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Henry Ward Beecher

George Augustus Baker Jr.

American Art

Henry Ward Beecher, the theatrical Congregationalist pastor of Brooklyn's Plymouth Church and a powerful antislavery orator (and the brother of Hamet Beecher Stowe, author of Uncle Tom's Cabin), has been criticized by modern historians for convincing a wide national audience that abolition should be achieved gradually through the Christianization of African-American slaves, Despite his avoidance of radical abolitionist measures, his oratory nevertheless remained a powerful wartime force. He offered the following indictment of the complicity of New Yorkers in the practice of slavery: "We clothe ourselves with the cotton which the slave tills . . . It is you and I that wear the shirt and consume the luxury. Our looms and our factories are largely built on the slave's bones. We live on his labor."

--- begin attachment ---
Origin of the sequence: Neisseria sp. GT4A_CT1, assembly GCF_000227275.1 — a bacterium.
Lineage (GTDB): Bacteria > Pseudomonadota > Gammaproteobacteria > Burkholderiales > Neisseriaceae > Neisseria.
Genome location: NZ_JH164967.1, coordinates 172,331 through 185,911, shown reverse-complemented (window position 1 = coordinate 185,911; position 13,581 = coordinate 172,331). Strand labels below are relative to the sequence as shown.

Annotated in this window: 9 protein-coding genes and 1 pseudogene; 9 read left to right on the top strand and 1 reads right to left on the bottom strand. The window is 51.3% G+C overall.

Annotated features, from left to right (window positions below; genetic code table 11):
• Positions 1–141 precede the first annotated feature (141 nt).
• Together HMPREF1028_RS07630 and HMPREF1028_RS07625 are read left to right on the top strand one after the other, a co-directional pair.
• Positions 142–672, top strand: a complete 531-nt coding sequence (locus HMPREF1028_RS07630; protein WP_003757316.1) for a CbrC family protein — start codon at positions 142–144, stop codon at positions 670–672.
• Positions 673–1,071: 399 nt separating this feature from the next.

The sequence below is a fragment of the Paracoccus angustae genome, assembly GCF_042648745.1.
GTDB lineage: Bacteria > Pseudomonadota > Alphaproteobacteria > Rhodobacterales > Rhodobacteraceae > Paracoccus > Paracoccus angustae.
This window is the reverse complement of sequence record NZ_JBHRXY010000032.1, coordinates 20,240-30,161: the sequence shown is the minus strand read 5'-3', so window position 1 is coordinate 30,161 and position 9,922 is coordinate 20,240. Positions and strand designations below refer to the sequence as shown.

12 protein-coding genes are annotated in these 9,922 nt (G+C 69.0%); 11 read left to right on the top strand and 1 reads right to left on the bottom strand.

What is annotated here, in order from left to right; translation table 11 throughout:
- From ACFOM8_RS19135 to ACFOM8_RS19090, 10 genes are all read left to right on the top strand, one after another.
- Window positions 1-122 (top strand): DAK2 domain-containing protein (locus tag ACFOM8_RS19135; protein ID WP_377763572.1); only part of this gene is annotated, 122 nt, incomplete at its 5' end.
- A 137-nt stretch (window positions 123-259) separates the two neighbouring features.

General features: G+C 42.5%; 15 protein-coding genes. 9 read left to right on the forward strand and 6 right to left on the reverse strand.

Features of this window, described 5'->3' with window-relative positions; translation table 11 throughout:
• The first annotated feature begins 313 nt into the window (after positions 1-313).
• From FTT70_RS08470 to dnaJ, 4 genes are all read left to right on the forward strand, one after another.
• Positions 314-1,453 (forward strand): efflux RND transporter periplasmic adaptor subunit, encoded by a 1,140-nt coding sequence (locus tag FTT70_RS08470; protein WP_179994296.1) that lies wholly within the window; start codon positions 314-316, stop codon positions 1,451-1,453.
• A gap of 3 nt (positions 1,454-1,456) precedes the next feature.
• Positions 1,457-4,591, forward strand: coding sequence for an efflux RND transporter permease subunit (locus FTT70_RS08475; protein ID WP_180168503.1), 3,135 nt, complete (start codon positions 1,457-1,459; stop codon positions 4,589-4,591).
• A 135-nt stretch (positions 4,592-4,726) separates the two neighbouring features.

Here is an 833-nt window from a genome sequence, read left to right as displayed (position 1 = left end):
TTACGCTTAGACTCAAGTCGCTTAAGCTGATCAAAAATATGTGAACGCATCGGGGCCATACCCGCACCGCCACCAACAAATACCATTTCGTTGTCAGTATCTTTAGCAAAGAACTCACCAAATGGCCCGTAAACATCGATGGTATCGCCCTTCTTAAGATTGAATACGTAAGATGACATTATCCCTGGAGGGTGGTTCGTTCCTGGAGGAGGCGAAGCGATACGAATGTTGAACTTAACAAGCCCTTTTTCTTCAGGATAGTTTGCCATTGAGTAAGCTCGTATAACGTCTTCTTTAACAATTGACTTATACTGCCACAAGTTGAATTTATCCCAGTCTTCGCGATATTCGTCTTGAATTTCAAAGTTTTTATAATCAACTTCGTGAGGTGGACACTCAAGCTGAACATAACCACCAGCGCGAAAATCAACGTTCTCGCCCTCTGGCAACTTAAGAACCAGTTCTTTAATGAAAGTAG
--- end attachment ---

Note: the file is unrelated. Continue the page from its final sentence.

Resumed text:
MEDIUM Oil on canvas
DATES 1874
DIMENSIONS 30 1/8 x 25 1/8in. (76.5 x 63.8cm)  (show scale)
SIGNATURE Signed lower left: "G.A. Baker / 1874"
CREDIT LINE Gift of the American Art Council
MUSEUM LOCATION This item is not on view
CAPTION George Augustus Baker Jr. (American, 1821–1880). Henry Ward Beecher, 1874. Oil on canvas, 30 1/8 x 25 1/8in. (76.5 x 63.8cm). Brooklyn Museum, Gift of the American Art Council, 1999.54.1 (Photo: Brooklyn Museum, 1999.54.1_reference_SL1.jpg)
IMAGE framed, 1999.54.1_reference_SL1.jpg. Brooklyn Museum photograph
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RIGHTS STATEMENT No known copyright restrictions
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